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Where to get HCE hours?

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Hi all,


I am very new to this forum, and I have been going back and forth debating between PA and DVM. I am leaning towards PA as I love animals but am unable to perform surgery on them (not cool).


I am not a CNA, I don't have any medical certifications, nothing! I also have a super tight budget, where taking classes to get certification will take a while of saving to get to.


My question is, where and how to get HCE hours? Also, can you get HCE as a volunteer with no certifications?



Thanks for any help you can provide!!

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Hey Koala,


Many of your answers can be found in this forum with a little bit of searching. While getting your answers, you'll also stumble upon some great information you didn't even know you were looking for. HCE as a volunteer is a slippery slope, and often times the schools specify paid patient contact hours. With recent nationwide news from watered down "best bang for your buck" masters degree articles, the applicant pool is increasing exponentially. You obviously need to make yourself as competitive as possible. You'll need to specifically research the schools you intend to apply to and investigate the types of patient contact they're looking for. The usual candidates are medical assistants, EMT's, respiratory techs, ER techs, or ER scribe depending on the school. I got my EMT-B in a semester while also going full time for my bachelors, so it's doable and very affordable. I recommend you not viewing the HCE as another checkbox to mark off the list, but rather some very pertinent firsthand experience to gain insightful knowledge of the medical field and the role each person has within the healthcare team. The biggest question you need to ask yourself is if you are forgoing your goal of DVM because you can't do surgery on animals, how do you expect to make it through your mandatory surgery rotations performing surgery on humans? Of course, I don't mean to sound pessimistic; if becoming a PA is what you want out of life, research the field and excel in every area of your application to the best of your potential. Best of luck with your future endeavors.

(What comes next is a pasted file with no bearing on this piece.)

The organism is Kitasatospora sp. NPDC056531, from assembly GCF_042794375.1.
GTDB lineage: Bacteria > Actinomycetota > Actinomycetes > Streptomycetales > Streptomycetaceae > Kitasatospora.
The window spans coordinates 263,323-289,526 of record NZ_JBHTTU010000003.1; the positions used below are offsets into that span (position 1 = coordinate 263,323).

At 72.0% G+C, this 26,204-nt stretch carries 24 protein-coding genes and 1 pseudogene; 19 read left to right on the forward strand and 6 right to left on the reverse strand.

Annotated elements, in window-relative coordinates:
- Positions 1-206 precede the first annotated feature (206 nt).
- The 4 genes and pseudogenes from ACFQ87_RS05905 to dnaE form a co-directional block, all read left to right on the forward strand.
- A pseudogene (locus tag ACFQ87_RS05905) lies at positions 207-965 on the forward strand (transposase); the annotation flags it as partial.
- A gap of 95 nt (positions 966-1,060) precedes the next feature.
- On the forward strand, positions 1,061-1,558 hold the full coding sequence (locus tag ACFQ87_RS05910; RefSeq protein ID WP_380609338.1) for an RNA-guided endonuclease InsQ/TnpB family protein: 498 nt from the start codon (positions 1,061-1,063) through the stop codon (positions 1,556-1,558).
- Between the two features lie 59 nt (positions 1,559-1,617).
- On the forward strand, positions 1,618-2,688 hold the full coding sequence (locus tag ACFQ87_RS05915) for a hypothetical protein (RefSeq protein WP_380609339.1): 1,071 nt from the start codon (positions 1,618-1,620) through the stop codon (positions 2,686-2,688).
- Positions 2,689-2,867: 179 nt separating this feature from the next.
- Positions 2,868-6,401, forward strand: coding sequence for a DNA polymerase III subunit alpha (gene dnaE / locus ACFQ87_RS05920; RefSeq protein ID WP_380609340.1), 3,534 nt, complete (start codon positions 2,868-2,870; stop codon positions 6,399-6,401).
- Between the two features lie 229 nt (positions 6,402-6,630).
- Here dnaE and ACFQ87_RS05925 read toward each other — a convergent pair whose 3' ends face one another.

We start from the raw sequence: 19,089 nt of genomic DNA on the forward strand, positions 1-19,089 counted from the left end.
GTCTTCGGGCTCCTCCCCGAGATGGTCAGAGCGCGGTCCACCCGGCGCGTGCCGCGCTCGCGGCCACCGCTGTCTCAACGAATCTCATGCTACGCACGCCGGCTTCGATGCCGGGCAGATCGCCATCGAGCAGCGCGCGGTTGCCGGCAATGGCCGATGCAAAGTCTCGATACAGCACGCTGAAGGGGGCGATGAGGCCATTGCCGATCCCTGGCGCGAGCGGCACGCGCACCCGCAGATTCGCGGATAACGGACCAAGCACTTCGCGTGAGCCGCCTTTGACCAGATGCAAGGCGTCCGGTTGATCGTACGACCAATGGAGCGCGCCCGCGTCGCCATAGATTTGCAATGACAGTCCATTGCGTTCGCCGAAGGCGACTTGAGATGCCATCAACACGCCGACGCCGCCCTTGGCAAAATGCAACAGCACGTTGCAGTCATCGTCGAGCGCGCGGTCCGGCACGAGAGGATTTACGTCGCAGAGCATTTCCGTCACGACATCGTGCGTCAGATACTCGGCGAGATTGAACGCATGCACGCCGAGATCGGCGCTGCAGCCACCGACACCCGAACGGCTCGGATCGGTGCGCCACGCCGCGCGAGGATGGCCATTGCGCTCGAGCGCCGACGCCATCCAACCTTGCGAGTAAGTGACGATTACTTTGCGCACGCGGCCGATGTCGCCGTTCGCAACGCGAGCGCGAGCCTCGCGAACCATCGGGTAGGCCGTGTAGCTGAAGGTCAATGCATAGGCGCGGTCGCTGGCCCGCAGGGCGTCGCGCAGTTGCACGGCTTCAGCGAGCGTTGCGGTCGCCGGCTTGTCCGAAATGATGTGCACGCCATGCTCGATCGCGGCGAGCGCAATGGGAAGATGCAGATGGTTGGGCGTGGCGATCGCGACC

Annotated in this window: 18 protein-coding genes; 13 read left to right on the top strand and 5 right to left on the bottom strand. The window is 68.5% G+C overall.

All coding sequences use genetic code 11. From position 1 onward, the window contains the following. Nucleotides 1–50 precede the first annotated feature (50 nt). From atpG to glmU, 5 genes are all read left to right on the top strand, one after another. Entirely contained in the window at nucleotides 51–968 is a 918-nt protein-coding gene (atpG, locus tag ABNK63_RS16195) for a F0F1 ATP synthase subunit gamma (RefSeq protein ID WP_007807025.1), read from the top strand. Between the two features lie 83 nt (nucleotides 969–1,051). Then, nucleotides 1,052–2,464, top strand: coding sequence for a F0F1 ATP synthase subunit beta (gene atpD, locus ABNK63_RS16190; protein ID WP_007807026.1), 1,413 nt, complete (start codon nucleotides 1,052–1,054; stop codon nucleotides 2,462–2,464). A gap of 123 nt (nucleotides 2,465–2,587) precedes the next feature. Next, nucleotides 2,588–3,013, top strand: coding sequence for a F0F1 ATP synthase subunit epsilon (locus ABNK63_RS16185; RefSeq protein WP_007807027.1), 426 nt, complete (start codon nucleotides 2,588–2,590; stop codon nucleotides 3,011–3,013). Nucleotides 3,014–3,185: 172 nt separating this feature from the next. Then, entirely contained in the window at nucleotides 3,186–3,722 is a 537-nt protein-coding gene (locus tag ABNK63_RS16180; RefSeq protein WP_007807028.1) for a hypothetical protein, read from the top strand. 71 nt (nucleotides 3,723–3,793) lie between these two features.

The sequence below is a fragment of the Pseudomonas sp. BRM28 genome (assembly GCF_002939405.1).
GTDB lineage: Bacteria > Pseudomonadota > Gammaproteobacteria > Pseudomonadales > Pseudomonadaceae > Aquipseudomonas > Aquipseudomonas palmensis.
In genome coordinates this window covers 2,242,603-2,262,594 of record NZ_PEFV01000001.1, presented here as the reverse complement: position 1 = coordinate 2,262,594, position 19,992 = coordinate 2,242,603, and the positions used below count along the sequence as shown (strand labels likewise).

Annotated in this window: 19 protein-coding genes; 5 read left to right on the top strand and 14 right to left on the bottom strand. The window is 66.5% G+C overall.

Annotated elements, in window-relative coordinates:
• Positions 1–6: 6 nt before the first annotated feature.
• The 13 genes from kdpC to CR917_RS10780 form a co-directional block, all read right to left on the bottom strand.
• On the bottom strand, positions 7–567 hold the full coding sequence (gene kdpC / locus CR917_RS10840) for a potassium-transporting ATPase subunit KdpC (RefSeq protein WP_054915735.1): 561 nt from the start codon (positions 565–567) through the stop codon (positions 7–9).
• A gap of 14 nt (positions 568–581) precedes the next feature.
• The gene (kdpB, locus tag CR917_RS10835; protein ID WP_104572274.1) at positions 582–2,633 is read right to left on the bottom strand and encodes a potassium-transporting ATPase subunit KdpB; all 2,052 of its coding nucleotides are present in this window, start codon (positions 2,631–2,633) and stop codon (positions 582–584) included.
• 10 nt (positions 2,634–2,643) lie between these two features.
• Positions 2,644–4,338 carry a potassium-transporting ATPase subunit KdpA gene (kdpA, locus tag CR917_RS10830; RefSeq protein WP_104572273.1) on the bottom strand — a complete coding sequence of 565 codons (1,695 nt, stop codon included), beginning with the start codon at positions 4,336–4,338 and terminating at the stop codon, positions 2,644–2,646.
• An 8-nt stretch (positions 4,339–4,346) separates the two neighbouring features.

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Long Island University has a list on their site. This should give some examples. Good luck.




— Medical assistant

— Surgical technologist

— Licensed practical or registered nurse

— Dental assistant

— Dental hygienist

— Certified nursing assistant

— Home health aide

— Residential aide

— Emergency medical technician

— Paramedic

— Physical therapist

— Occupational therapist

— Physical therapy assistant

— Physical therapy aide

— Occupational therapy assistant

— Occupational therapy aide

— Respiratory therapist

— Perfusionist

— Electrocardiographic (EKG) technician

— Phlebotomist

— Ophthalmologic technician

— Volunteer work involving direct patient care

— Shadowing a physician, physician assistant or dentist

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